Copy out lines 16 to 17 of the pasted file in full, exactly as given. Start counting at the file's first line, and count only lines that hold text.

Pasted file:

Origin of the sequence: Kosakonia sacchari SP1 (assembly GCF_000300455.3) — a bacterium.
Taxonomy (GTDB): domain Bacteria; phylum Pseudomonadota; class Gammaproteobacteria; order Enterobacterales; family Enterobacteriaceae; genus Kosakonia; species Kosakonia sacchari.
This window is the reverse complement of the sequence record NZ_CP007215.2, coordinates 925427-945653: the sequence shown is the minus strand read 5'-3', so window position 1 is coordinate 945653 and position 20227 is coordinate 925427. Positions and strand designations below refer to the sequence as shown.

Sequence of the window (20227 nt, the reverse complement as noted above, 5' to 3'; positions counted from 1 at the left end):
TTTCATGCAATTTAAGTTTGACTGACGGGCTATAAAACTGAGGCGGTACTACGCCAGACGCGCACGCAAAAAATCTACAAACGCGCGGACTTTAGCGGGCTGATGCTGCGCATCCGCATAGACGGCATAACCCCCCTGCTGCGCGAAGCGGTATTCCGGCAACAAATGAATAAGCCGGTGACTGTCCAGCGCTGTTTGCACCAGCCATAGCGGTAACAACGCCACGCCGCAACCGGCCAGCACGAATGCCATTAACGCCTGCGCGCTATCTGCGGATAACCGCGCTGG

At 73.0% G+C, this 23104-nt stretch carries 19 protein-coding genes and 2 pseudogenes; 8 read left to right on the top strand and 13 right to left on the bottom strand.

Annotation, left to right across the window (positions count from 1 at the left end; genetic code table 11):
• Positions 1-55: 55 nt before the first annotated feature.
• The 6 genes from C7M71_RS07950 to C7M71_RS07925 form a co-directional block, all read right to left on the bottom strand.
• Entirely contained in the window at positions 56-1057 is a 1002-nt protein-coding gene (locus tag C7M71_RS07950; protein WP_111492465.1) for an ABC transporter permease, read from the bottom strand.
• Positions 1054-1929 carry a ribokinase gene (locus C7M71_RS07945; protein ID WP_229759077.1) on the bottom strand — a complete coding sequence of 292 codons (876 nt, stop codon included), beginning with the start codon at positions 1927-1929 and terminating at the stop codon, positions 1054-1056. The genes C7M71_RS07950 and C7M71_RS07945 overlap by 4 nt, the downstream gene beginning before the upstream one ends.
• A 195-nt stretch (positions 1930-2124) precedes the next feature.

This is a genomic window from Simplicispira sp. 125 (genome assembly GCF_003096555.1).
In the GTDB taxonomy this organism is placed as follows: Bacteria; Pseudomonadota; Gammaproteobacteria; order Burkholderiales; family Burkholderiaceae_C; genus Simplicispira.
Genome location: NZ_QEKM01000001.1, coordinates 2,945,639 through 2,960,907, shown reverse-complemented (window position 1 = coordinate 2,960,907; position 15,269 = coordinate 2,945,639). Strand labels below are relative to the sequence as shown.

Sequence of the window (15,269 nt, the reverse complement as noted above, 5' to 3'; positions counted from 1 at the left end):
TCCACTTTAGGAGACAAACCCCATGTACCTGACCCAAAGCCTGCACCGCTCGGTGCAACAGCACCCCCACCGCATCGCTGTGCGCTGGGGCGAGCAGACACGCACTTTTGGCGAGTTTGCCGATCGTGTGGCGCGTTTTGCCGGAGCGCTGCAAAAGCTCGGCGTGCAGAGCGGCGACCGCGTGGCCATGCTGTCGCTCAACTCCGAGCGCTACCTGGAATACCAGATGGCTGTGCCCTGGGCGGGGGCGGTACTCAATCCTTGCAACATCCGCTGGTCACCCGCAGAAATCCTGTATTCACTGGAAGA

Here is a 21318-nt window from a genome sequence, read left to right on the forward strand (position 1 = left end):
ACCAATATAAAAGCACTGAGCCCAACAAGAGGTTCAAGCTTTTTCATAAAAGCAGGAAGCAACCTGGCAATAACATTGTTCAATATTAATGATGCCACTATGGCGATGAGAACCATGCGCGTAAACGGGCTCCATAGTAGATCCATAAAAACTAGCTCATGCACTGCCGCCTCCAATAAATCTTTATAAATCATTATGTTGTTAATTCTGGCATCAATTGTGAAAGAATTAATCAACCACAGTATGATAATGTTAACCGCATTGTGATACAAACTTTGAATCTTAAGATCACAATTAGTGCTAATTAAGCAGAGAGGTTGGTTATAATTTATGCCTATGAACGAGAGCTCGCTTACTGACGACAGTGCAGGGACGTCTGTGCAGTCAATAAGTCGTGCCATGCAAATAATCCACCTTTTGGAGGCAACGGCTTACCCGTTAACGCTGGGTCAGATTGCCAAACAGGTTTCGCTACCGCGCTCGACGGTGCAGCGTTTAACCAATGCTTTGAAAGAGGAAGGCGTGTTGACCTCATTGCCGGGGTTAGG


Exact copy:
Sequence of the window (15,269 nt, the reverse complement as noted above, 5' to 3'; positions counted from 1 at the left end):
TCCACTTTAGGAGACAAACCCCATGTACCTGACCCAAAGCCTGCACCGCTCGGTGCAACAGCACCCCCACCGCATCGCTGTGCGCTGGGGCGAGCAGACACGCACTTTTGGCGAGTTTGCCGATCGTGTGGCGCGTTTTGCCGGAGCGCTGCAAAAGCTCGGCGTGCAGAGCGGCGACCGCGTGGCCATGCTGTCGCTCAACTCCGAGCGCTACCTGGAATACCAGATGGCTGTGCCCTGGGCGGGGGCGGTACTCAATCCTTGCAACATCCGCTGGTCACCCGCAGAAATCCTGTATTCACTGGAAGA